Important Dates

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June 10
Paper submissions due.
June 10
Deadline focus group / workshop proposals
June 12
Shepherding begins
July 20
Second draft due for review
August 10
Notification of acceptance
September 21
Conference versions due
September 22
Early Conference registration ends
October 23
Patterns Bootcamp
October 24-26
PLoP Conference Days
January 15, 2019
Proceeding version due

PLoP Participation

Pattern Languages of Programs (PLoP) conference is a premier event for pattern authors and pattern enthusiasts to gather, discuss, and learn more about patterns and software development. The conference program offers pattern authors a unique opportunity to have their pattern languages reviewed by fellow authors, which occurs mainly in the form of Writers' Workshops.

In a writers’ workshop, authors of papers and people who have reviewed those papers provide constructive criticism and suggestions for improvement using a light, but formal, process. PLoP also hosts workshops, focus groups, and invited talks.

PLoP Participant vs PLoP Observer

A PLoP attendee can be either a Participant or an Observer. The difference is what they may do in writers’ workshops.

PLoP Participant

A PLoP Participant is a person who actively participates in writers’ workshops at PLoP. PLoP Participants will have had access to the workshop papers ahead of time, and are expected to prepare by reading the papers before the conference. They are permitted to make suggestions, critique, and describe observations about papers. They participate for the full duration of PLoP.

PLoP Observer

A PLoP Observer is someone that wants to learn more about patterns and what happens at PLoPs. They will have an observer role in the writers’ workshops watching what happens but do not comment. They are silent observers of the writers’ workshops.

PLoP Participants and Observers participate fully in all the other aspects of PLoP.

Writers' Workshops

Writers' workshops are used by the pattern community to improve our patterns. These workshops are the primary focus of our time at PLoP and in them we discuss accepted papers.

The format of Writers' Workshops has been adopted from poetry review. Each writers' workshop contains 5 to 8 papers, which authors must read before the conference to be able to give each other feedback on their work in a peer review session of around one hour per paper. Richard Gabriel has written a book on writers workshops.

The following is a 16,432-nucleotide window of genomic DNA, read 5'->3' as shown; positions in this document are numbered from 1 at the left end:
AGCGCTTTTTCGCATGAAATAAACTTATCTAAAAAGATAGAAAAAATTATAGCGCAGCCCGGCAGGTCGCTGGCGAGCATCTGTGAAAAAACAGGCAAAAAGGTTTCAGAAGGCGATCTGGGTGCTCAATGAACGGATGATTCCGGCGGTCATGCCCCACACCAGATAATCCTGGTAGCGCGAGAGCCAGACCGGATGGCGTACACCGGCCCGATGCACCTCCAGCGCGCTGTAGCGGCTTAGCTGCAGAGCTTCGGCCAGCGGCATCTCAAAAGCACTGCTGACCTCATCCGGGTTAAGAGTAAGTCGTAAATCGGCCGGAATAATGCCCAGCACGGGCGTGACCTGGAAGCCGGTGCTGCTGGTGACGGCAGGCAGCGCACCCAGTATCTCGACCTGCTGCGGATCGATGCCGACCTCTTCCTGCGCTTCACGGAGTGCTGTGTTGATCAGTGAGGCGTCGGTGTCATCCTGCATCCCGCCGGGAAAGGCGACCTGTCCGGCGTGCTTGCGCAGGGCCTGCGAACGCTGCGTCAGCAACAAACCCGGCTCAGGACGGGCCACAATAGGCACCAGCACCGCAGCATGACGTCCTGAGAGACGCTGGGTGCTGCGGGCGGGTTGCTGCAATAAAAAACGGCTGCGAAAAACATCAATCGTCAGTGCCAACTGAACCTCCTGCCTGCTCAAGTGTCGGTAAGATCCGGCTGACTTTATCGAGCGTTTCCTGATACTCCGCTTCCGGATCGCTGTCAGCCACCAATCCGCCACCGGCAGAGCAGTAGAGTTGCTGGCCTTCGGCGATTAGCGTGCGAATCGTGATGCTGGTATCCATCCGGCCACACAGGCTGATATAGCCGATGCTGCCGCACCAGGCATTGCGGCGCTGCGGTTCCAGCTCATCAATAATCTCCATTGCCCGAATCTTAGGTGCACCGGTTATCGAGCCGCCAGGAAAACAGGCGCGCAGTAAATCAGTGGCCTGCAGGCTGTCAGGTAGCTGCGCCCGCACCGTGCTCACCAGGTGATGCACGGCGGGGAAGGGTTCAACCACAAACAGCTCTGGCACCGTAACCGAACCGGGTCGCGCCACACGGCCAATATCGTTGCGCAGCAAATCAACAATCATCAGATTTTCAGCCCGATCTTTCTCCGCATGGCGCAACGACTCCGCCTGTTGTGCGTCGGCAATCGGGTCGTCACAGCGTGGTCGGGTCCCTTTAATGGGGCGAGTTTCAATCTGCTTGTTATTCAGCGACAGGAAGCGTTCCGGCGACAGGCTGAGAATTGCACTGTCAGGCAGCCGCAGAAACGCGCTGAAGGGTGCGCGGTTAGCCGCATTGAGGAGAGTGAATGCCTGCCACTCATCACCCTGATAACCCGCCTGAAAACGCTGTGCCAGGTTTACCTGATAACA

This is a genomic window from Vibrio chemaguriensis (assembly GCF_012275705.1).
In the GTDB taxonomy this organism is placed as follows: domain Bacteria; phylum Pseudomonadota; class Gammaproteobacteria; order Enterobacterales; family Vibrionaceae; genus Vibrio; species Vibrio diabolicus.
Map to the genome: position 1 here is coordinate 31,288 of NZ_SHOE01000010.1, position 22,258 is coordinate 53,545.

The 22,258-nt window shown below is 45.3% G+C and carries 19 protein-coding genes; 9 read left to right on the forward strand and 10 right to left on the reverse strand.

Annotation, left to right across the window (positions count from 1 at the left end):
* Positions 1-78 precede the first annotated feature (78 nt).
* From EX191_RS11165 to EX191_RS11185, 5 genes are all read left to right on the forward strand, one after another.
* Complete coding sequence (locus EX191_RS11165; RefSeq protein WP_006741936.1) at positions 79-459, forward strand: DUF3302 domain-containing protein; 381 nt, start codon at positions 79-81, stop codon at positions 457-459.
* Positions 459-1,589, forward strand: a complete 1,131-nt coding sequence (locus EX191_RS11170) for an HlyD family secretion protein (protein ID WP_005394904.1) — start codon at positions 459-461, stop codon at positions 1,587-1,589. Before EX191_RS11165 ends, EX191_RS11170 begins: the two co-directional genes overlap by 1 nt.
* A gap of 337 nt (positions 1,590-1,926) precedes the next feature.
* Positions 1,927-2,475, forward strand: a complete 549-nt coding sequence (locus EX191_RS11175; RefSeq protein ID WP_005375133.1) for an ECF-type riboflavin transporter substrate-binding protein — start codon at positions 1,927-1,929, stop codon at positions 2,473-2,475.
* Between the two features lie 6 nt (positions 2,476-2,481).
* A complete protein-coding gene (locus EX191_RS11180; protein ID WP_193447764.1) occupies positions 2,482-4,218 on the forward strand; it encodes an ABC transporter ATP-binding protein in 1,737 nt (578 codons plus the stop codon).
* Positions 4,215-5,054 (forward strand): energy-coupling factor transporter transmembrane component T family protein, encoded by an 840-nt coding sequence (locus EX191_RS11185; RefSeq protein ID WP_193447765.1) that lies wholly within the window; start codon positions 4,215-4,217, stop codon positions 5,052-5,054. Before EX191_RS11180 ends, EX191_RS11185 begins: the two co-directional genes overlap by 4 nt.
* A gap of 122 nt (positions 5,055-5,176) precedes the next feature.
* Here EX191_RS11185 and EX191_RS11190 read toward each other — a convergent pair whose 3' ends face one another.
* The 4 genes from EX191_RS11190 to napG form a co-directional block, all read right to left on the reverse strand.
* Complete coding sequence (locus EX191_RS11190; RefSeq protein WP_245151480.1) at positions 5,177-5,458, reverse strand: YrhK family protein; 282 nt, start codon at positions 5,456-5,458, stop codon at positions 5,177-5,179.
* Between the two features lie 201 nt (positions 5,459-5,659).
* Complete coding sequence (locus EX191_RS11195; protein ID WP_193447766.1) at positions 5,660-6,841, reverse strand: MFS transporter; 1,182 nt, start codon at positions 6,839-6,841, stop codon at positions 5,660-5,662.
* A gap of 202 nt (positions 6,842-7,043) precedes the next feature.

In each session, the authors of the paper under discussion remain silent while the others discuss it and explain additional insights and views they have about it. From these sessions, authors get a lot of feedback and suggestions from fellow authors and others about how they can improve their work.

Non-authors are free to choose the writers' workshop they want, but are supposed to stay with their workshop over the entire conference, to benefit more from it. Paper assignments to workshops will be posted well before the conference.

A fruitful participation in a Writers' Workshop requires to read its papers in advance and to take some notes on what you liked about the papers and what you think needs improvement. Since there's no reading time during the Writers' Workshops and experience shows that chatting with others or meeting people is much more fun than being alone reading papers, do yourself a favor and read the papers of your Writers' Workshop in advance.

A lot of the Writers' Workshop came from poetry and Richard Gabriel has an excellent book on the topic titled Writers' Workshops & the Work of Making Things. To know more about Writers' Workshops you can read an excellent introduction by Doug Schmidt. Jim Coplien has also written a pattern language for Writers' Workshops that offers insight into the reasons behind the process we use.


The bootcamp is a pre-conference tutorial that provides something different, but needed, in the patterns community — a "bootcamp" for newcomers.

The session will provide an introduction to patterns — a training, mentoring, experiencing activity, where participants will be immersed in patterns and emerge with an enlarged perspective, their first pattern, and an ability to get more out of all PLoP conferences.


Games are a well-established activity at PLoP. Some games have become 'traditions', while others will be surprises.

Games reflect one of the unique features of the PLoP™ series of conferences, which is the emphasis placed on non-technical activities that try to create an environment that let us know each other, activate the right halfs of our brains, and build up a community of trust.

Come with an open mind and prepare to engage in some fun time with your fellow PLoPers. Unforgetable!

Other activities

PLoP will be an exciting time for many pattern authors. We may encourage outside activites on an ad hoc basis. More information will be revealed at the conference or shortly beforehand. For more details about plop activities click here.